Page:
How To Train Your Dragon

I stole that joke from Twitter, by the way, from a mediaevalist at Liverpool University.

This image is, according to “the Internet”, Saint Lifard and his dragon.  No ‘Saint Lifard’ can be found elsewhere. A French site suggests that Saint-Lyphard – the name of a commune in Weatern France, derives from the Breton Seint Lifa or Seint Nifa, of whom, again, no trace can be found. Another suggests that Saint Lyphard was Abbot of Meung in the 6th century and that his original name was Leobafar. Saint Liphard gives his name to a number of other French places but very little is known of him, except that he was said to have drained the swamp at Meung-sur-Loire.  When I first looked, there was no explanation of why he might be taking a dragon for a walk.

I have solved this mystery. In Les Vies des Saints pour Tous Les Jours de l’Annee, Claude Proust explains that a terrible dragon was menacing the area where the saint lived and, most inconveniently, it had taken up residence near the spring which provided water for the saint. The dragon frightened off the saint’s disciple, Urbice; trembling in front of Saint Liphard, he was reprimanded: “My brother, where is your faith? What do you fear? Take my staff and drive it into the earth before this dragon.”  The terrified disciple did as he was bid: the dragon, enraged, threw itself upon the staff and attempted to rend it into pieces.  Finally, the dragon killed itself “through the force and violence of its contortions”.  Saint Liphard, going himself to see the dragon, heard a host of demons fleeing their dead host, crying Liphard, Liphard;  the alarmed citizens heard this and believed that the saint was dead; they found him, however, tranquil and at prayer. Thereafter the saint’s reputation was, naturally, considerably enhanced.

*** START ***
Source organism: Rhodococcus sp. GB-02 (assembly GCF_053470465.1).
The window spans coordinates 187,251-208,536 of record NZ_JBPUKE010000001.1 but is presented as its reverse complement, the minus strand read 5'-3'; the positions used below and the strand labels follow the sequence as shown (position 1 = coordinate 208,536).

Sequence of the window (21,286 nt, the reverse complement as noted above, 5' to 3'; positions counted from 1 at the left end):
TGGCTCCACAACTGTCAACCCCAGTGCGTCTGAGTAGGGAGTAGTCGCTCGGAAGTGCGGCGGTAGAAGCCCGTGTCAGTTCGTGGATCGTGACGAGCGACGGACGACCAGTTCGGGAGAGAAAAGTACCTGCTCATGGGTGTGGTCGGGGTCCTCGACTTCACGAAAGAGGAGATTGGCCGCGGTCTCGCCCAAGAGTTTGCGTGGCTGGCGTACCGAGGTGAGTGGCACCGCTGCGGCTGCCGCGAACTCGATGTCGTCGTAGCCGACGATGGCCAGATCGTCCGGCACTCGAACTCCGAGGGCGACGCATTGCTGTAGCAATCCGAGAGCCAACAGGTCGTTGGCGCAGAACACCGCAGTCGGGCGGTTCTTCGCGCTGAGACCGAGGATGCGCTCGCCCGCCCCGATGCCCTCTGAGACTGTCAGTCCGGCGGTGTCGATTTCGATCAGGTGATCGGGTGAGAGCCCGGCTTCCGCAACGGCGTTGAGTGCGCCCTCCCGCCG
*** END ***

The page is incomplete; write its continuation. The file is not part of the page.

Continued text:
And if anyone has the temerity to correct my French – by all means, please do.  Please.

Image rights: Bibiotheque Nationale de France here.  From the Book of Hours of Anne de Bretagne.

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